We have also helped to create a clinical trials data centre at the Kenya Medical Research Institute, Nairobi, competent in GCP-compliant data management systems and electronic data capture.

MRC Field Station Basse, The Gambia and MRC/UVRI Uganda research Unit on AIDS.

Members
Members MRC Tropical Epidemiology Group
Neal Alexander

Neal Alexander
Professor in Medical Statistics and Epidemiology

headshot of philip ayieko

Philip Ayieko
Assistant Professor in Medical Statistics & Epidemiology

Kathy Baisley

Kathy Baisley
Associate Professor in
Epidemiology and
Medical Statistics

Christian Bottomley
Christian Bottomley
Associate Professor in
Epidemiology
& Medical Statistics
John Bradley
John Bradley
Assistant Professor in Medical Statistics and Epidemiology
Matthew Cairns
Matthew Cairns
Associate Professor in Epidemiology
Jackie Cook

Jackie Cook
Assistant Professor in Malaria Epidemiology

Aoife Doyle

Aoife Doyle
Assistant Professor in Epidemiology

Tansy Edwards

Tansy Edwards
Assistant Professor in Medical Statistics

Katherine Fielding

Katherine Fielding
Professor in Medical Statistics & Epidemiology

Sian Floyd

Sian Floyd
Associate Professor in Epidemiology and Medical Statistics

Suzanna Francis

Suzanna Francis
Assistant Professor in Epidemiology

Kate Greenaway

Kate Greenaway
Research Programme Coordinator

Daniel Grint

Daniel Grint
Assistant Professor in Medical Statistics and Epidemiology

Heiner Grosskurth

Heiner Grosskurth
Professor of Epidemiology and International Health

Grey profile block

Chris Grundy
Assistant Professor in Geographical Information Systems

Christian Hansen

Christian Hansen
Associate Professor in Medical Statistics and Epidemiology

Sarah Harman

Sarah Harman
Research Programme Manager

Richard Hayes

Richard Hayes
Professor of Epidemiology and International Health

Min Kim

Min Kim
Research Fellow

Immo Kleinschmidt

Immo Kleinschmidt
Professor of Epidemiology

Artemis Koukounari

Artemis Koukounari
Assistant Professor

David MacLeod

David MacLeod
Research Fellow in Medical Statistics

Paul Mee

Paul Mee
Assistant Professor

Paul Milligan

Paul Milligan
Professor in Medical Statistics and Epidemiology 

Stephen Nash

Stephen Nash
Research Fellow in Medical Statistics 

Melissa Neuman

Melissa Neuman
Assistant Professor in Epidemiology 

Andrea Rehman

Andrea Rehman
Assistant Professor in Medical Statistics 

Kalpana Sabapathy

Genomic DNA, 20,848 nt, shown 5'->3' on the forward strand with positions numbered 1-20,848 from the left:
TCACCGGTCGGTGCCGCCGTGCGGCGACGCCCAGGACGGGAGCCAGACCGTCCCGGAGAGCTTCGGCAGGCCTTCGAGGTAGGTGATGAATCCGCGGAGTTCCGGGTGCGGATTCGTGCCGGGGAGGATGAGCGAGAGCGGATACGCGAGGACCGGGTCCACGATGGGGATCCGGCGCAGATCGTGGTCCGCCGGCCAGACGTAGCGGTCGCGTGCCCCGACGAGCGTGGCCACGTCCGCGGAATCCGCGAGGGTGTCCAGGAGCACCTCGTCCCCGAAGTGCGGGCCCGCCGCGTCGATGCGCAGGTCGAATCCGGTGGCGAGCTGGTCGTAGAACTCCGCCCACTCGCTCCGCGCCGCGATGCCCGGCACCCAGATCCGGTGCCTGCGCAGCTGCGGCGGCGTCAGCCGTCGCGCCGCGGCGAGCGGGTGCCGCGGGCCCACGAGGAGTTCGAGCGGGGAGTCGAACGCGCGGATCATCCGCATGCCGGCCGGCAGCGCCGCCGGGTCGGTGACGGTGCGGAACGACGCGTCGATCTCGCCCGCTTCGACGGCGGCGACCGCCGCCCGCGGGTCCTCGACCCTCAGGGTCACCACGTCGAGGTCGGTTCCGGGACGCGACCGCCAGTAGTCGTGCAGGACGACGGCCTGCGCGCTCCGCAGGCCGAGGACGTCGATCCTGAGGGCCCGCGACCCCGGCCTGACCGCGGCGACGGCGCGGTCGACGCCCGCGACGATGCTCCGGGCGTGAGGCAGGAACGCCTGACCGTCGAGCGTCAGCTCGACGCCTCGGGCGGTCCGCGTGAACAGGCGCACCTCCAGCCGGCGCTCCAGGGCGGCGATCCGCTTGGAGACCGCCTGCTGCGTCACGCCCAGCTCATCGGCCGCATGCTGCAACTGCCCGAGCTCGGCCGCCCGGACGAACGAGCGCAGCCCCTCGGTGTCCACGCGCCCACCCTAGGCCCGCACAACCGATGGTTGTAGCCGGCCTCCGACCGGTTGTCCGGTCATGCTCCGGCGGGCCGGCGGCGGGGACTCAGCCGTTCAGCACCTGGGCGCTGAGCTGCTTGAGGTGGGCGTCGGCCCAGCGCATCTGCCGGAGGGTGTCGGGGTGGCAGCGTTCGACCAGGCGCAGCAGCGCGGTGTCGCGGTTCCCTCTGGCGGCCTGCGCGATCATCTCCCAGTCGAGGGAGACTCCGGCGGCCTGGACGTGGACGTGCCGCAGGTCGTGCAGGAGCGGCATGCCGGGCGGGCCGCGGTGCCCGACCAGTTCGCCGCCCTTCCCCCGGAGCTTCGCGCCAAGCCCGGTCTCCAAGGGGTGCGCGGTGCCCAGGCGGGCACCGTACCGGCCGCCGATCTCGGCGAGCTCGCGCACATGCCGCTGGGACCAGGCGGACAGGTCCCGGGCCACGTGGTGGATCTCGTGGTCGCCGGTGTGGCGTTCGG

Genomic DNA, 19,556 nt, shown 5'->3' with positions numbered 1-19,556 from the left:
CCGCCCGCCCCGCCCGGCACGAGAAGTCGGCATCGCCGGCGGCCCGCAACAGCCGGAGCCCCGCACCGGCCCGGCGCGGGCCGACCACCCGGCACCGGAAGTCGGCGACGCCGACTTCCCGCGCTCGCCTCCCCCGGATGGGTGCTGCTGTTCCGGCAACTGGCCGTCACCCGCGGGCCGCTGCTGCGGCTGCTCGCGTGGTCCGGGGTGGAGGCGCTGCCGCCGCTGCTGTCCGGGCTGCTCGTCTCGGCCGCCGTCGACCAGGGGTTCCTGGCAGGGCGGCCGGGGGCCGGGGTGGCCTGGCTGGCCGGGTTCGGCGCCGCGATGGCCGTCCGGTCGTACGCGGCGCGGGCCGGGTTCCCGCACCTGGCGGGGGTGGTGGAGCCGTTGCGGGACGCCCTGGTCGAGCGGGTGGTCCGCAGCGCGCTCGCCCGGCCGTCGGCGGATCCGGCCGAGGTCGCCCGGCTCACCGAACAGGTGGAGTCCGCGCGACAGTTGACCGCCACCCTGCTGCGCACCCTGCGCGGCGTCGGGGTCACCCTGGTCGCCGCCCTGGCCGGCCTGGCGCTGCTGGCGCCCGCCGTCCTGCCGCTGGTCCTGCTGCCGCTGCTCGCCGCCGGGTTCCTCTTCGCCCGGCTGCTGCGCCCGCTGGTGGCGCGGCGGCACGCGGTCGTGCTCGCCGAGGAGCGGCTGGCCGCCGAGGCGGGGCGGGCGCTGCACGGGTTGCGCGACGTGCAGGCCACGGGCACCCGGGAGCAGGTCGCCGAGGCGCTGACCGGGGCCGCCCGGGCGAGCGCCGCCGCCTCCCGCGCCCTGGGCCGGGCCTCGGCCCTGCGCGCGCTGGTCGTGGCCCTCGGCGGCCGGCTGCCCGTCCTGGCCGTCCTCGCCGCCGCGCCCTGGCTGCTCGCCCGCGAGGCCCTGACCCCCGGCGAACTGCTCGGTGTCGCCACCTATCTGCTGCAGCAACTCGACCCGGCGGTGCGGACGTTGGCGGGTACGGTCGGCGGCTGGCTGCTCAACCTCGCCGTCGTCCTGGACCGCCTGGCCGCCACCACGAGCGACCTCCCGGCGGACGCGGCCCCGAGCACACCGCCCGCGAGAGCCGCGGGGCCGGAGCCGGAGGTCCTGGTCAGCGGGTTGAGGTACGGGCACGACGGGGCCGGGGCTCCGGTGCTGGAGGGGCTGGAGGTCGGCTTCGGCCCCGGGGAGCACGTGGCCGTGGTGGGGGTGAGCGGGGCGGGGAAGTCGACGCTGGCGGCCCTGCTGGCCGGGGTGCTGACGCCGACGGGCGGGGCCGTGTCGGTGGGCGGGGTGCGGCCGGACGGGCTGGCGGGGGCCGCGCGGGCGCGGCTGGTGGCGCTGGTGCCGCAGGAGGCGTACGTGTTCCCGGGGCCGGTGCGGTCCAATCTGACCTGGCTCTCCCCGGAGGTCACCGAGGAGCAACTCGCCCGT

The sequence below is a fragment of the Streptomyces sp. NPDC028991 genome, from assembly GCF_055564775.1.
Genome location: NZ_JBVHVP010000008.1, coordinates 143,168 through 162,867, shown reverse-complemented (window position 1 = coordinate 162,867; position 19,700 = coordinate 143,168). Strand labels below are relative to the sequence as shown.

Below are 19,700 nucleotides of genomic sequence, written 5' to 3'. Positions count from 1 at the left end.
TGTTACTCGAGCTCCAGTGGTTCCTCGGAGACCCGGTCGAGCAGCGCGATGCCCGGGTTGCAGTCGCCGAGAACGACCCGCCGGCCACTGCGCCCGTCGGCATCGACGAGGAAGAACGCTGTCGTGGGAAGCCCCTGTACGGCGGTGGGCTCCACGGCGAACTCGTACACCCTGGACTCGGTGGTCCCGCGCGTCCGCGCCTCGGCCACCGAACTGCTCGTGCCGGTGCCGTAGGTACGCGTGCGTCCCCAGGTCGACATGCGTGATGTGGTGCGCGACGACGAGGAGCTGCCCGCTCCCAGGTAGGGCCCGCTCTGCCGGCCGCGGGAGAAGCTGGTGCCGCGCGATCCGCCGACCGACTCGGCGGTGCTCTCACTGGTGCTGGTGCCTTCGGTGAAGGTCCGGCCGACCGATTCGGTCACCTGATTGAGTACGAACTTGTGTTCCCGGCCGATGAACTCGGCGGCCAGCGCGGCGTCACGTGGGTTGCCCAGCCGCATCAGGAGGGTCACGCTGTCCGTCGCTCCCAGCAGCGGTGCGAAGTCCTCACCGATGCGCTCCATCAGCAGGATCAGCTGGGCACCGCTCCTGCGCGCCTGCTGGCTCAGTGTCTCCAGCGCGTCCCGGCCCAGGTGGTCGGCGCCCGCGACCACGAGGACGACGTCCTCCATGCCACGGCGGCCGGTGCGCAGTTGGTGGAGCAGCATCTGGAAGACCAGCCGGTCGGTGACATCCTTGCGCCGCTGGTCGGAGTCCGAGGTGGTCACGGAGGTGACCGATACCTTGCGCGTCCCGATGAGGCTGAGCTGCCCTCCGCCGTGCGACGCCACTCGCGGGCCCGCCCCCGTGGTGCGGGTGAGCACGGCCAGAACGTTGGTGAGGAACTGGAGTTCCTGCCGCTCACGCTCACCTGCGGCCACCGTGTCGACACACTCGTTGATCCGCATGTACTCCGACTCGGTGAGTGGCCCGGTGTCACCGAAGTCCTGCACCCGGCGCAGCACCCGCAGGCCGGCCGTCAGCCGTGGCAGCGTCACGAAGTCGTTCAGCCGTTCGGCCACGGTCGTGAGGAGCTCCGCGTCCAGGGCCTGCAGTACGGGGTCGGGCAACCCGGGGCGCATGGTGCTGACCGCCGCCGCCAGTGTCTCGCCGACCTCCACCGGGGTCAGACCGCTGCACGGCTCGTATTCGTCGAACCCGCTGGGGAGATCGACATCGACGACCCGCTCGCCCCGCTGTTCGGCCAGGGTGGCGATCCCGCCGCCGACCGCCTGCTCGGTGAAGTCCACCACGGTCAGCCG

Kalpana Sabapathy
Clinical Lecturer in Epidemiology 

Grey profile block

Steven Saunders
Research Programme Administrator 

Joanna Schellenberg

Joanna Schellenberg
Professor of Epidemiology and International Health 

Victoria Simms

Victoria Simms
Assistant Professor in Epidemiology 

Peter Smith

Peter Smith
Professor of Tropical Epidemiology 

Grey profile block

Clare Tanton
Assistant Professor 

Jennifer Thompson
Jennifer Thompson
Research Fellow
Emily Webb

Emily Webb
Associate Professor in Epidemiology and Medical Statistics

Helen Weiss
Helen Weiss
Head of Group, Professor of Epidemiology
Barbara Willey
Barbara Willey
Assistant Professor in Epidemiology
 

Research Degree Students

Studies On-going

PhD Student

Supervisor

Dissertation title

Abubaker Lule Neal Alexander Dengue transmission dynamics in Sri Lanka: evaluating spatial heterogeneity, transmission intensity, and the effect of population mobility
Alasdair Cook Simon Cousens Strategies to control salmonella infection in pigs
Benson Droti (DrPH) David Ross One month versus three months of ARV refills in Uganda
Chido Dziva Chikwari Christian Bottomley Reduction of early mortality among HIV-infected individuals on ART in Tanzania and Zambia
Claudia Hanson Joanna Schellenberg The epidemiology of maternal mortality in Southern Tanzania
Elhadji Ba Paul Milligan Establishing demographical surveillance system for monitoring serious adverse events and mortality in an area where seasonal IPTc is being implemented
Ghina Mumtaz Helen Weiss The epidemiology of HIV infection among high-risk populations in the Middle East and North Africa